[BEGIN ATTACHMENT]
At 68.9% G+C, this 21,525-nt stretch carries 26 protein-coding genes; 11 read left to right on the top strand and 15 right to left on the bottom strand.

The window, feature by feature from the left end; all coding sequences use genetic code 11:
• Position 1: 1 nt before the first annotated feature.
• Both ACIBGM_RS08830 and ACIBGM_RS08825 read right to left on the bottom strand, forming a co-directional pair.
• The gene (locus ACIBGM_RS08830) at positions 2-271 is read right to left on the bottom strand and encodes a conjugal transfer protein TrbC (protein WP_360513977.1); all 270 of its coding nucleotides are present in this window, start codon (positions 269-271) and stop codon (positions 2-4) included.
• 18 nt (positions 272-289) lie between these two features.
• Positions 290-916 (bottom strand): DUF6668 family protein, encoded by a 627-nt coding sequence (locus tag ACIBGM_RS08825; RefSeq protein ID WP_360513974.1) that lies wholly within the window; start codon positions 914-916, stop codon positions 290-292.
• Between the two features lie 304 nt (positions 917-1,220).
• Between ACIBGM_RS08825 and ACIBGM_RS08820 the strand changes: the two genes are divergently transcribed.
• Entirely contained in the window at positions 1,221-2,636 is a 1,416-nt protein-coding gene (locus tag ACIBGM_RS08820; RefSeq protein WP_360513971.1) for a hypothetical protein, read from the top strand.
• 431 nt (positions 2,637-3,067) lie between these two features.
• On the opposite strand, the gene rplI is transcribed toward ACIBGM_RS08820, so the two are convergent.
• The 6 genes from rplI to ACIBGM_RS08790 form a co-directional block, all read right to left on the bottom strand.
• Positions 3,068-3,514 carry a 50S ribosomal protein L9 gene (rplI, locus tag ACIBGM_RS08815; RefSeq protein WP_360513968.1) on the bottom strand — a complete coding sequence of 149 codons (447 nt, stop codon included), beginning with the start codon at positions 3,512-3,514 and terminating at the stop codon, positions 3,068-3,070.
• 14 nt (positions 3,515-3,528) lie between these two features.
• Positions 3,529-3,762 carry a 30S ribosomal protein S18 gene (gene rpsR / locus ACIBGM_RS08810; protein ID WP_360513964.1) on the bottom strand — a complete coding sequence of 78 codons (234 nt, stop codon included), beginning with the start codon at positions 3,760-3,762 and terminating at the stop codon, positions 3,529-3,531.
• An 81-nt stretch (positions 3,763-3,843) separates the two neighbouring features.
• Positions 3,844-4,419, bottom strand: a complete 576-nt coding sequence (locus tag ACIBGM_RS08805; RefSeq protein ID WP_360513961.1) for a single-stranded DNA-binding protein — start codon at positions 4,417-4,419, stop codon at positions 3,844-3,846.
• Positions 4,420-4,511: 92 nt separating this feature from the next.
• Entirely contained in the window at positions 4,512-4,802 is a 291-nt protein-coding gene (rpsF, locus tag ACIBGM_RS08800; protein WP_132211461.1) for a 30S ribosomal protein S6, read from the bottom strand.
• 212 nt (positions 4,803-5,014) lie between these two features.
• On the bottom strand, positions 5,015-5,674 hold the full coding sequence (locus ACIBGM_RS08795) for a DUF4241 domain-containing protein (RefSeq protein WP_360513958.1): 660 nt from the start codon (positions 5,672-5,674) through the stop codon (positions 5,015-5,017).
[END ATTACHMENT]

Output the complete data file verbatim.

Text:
At 68.9% G+C, this 21,525-nt stretch carries 26 protein-coding genes; 11 read left to right on the top strand and 15 right to left on the bottom strand.

The window, feature by feature from the left end; all coding sequences use genetic code 11:
• Position 1: 1 nt before the first annotated feature.
• Both ACIBGM_RS08830 and ACIBGM_RS08825 read right to left on the bottom strand, forming a co-directional pair.
• The gene (locus ACIBGM_RS08830) at positions 2-271 is read right to left on the bottom strand and encodes a conjugal transfer protein TrbC (protein WP_360513977.1); all 270 of its coding nucleotides are present in this window, start codon (positions 269-271) and stop codon (positions 2-4) included.
• 18 nt (positions 272-289) lie between these two features.
• Positions 290-916 (bottom strand): DUF6668 family protein, encoded by a 627-nt coding sequence (locus tag ACIBGM_RS08825; RefSeq protein ID WP_360513974.1) that lies wholly within the window; start codon positions 914-916, stop codon positions 290-292.
• Between the two features lie 304 nt (positions 917-1,220).
• Between ACIBGM_RS08825 and ACIBGM_RS08820 the strand changes: the two genes are divergently transcribed.
• Entirely contained in the window at positions 1,221-2,636 is a 1,416-nt protein-coding gene (locus tag ACIBGM_RS08820; RefSeq protein WP_360513971.1) for a hypothetical protein, read from the top strand.
• 431 nt (positions 2,637-3,067) lie between these two features.
• On the opposite strand, the gene rplI is transcribed toward ACIBGM_RS08820, so the two are convergent.
• The 6 genes from rplI to ACIBGM_RS08790 form a co-directional block, all read right to left on the bottom strand.
• Positions 3,068-3,514 carry a 50S ribosomal protein L9 gene (rplI, locus tag ACIBGM_RS08815; RefSeq protein WP_360513968.1) on the bottom strand — a complete coding sequence of 149 codons (447 nt, stop codon included), beginning with the start codon at positions 3,512-3,514 and terminating at the stop codon, positions 3,068-3,070.
• 14 nt (positions 3,515-3,528) lie between these two features.
• Positions 3,529-3,762 carry a 30S ribosomal protein S18 gene (gene rpsR / locus ACIBGM_RS08810; protein ID WP_360513964.1) on the bottom strand — a complete coding sequence of 78 codons (234 nt, stop codon included), beginning with the start codon at positions 3,760-3,762 and terminating at the stop codon, positions 3,529-3,531.
• An 81-nt stretch (positions 3,763-3,843) separates the two neighbouring features.
• Positions 3,844-4,419, bottom strand: a complete 576-nt coding sequence (locus tag ACIBGM_RS08805; RefSeq protein ID WP_360513961.1) for a single-stranded DNA-binding protein — start codon at positions 4,417-4,419, stop codon at positions 3,844-3,846.
• Positions 4,420-4,511: 92 nt separating this feature from the next.
• Entirely contained in the window at positions 4,512-4,802 is a 291-nt protein-coding gene (rpsF, locus tag ACIBGM_RS08800; protein WP_132211461.1) for a 30S ribosomal protein S6, read from the bottom strand.
• 212 nt (positions 4,803-5,014) lie between these two features.
• On the bottom strand, positions 5,015-5,674 hold the full coding sequence (locus ACIBGM_RS08795) for a DUF4241 domain-containing protein (RefSeq protein WP_360513958.1): 660 nt from the start codon (positions 5,672-5,674) through the stop codon (positions 5,015-5,017).